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From Marsascala, Malta:

I was diagnosed with diabetes and entered the hospital on the June 24, 2006. At that time, my sugar level was 30 mmol/L [540 mg/dl]. I was put on an insulin mix of 32 units in the morning and 24 units in the evening. I was discharged from hospital after a week and am maintaining a sensible diet. I still eat normal portions, but avoid fats, sweets, etc. Since then, my levels are an average of 5.4 mmol/L [97 mg/dl] and I am injecting a dose of six units of Humulin 70/30 before breakfast and before dinner time.

During my stay in the hospital, I was referred for angioplasty treatment. The first angioplasty was done successfully last week and I pray for a successful result for my next and final angioplasty within the coming weeks. My doctors, including my uncle, are very impressed by the results.

They have told me that my condition might not be type 1 as originally diagnosed, but type 2. I was at the diabetic clinic this week and the specialist told me I had very good results and that I should eat more to continue putting on more weight. I would like to point out that the condition emerged following a very stressful period in my life, which I overcame thanks to a new woman in my life who helped me believe in love and trust again. Is it possible that such a condition be reversible or not so serious as originally thought? I have learned to accept and live with my condition and would like to ask whether this is just a honeymoon period or a condition which might be improved with a good meal regimen and exercise.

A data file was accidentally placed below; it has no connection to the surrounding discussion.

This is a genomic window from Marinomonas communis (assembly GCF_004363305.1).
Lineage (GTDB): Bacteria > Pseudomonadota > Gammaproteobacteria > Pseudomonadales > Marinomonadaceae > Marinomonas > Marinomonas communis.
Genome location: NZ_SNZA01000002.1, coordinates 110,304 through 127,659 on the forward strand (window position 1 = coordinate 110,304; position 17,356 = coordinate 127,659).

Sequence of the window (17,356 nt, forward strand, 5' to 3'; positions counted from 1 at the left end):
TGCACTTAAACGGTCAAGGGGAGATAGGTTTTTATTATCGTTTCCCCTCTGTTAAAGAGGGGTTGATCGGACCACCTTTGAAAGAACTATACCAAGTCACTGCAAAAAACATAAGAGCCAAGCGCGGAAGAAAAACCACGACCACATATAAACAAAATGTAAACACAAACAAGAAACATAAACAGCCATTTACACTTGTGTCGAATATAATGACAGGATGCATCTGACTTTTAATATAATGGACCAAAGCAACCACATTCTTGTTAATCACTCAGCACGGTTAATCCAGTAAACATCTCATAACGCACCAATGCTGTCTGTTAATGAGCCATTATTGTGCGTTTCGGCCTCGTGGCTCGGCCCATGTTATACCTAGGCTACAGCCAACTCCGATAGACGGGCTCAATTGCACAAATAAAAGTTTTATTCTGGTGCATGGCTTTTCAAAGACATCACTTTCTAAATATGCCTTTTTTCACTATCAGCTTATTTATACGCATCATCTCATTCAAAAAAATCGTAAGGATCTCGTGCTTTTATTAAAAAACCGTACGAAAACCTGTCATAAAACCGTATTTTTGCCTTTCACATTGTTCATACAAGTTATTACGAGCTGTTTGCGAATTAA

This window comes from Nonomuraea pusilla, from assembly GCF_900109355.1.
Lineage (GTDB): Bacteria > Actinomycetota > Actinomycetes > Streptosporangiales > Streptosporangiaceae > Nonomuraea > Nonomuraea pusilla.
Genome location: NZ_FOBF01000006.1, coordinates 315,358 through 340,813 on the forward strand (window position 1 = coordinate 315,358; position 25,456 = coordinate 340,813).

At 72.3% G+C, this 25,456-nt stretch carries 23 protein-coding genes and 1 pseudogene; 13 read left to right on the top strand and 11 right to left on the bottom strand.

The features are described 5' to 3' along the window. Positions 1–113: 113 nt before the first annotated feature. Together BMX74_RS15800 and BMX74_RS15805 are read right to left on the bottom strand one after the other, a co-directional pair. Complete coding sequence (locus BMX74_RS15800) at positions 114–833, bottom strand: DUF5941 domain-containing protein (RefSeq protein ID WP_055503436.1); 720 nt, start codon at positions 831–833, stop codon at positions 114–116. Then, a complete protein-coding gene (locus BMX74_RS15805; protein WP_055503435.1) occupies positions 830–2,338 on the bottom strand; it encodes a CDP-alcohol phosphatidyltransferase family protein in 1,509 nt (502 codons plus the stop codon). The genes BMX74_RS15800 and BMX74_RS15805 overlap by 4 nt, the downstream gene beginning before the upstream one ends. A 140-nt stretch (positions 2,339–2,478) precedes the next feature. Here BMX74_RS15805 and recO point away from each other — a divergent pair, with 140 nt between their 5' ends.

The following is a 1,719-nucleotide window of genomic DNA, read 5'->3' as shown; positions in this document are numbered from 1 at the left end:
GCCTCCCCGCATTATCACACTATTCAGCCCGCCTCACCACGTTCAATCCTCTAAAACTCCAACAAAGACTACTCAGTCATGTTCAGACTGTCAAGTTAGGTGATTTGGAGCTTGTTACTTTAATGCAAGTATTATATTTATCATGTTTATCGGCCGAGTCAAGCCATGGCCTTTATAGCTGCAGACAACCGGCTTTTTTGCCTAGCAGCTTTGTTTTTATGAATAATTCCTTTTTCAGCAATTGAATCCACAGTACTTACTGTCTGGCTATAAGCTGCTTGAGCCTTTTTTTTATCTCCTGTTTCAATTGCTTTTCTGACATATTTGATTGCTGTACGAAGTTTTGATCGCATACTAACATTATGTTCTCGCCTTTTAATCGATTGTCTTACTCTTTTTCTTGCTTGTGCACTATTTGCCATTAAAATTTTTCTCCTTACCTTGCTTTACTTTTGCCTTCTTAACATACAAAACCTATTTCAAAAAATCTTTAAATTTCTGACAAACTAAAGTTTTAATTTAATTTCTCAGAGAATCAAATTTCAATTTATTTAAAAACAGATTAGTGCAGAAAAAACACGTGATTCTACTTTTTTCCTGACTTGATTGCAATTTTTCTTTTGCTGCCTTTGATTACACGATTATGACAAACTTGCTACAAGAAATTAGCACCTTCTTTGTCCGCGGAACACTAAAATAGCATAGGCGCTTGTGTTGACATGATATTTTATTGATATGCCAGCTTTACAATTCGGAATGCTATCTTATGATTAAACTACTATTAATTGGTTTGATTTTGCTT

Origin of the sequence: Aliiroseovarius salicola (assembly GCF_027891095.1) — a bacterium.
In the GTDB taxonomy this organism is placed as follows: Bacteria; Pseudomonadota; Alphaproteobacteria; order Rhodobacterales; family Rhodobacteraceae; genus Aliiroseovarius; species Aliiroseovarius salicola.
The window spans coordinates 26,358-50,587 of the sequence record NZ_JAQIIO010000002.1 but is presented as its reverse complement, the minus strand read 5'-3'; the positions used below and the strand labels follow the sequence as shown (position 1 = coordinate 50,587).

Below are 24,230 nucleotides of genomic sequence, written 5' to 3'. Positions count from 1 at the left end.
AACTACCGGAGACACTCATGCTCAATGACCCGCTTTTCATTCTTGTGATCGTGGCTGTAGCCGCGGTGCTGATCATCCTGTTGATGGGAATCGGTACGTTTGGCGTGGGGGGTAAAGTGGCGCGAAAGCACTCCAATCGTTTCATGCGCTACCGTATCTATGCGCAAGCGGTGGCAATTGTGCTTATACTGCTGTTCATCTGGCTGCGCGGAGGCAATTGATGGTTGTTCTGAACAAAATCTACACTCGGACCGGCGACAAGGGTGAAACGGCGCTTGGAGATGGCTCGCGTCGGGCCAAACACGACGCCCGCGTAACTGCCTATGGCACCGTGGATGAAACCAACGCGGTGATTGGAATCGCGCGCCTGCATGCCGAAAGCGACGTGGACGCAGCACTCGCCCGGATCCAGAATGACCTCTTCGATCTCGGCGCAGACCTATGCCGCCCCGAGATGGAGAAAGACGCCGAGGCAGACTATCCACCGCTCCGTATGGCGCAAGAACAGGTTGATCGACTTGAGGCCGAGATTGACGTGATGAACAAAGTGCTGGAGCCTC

This is a very common series of questions. First, diabetes is never undiagnosed. That is, you have diabetes and will continue to have diabetes. Any therapy that brings the blood sugar down may have a beneficial effect on the remaining beta cells that make insulin in your pancreas. I anticipate that you have been making insulin since you brought your sugars down with the higher insulin dose. What is not known is whether you have any positive results for any autoimmune markers in your blood. These favor the diagnosis of type 1 diabetes. A family history of type 2 diabetes favors type 2 diabetes. If you are thin, you may not have type 2 diabetes, but you may have a more protracted form of type 1 diabetes where autoimmune destruction of the insulin-producing cells still is the result. Your specialist will have to help you make the distinction. For now, you are doing great and I am happy for you. Good blood sugar control is the most important thing.


Original posting 23 Aug 2006
Posted to Diagnosis and Symptoms and Insulin


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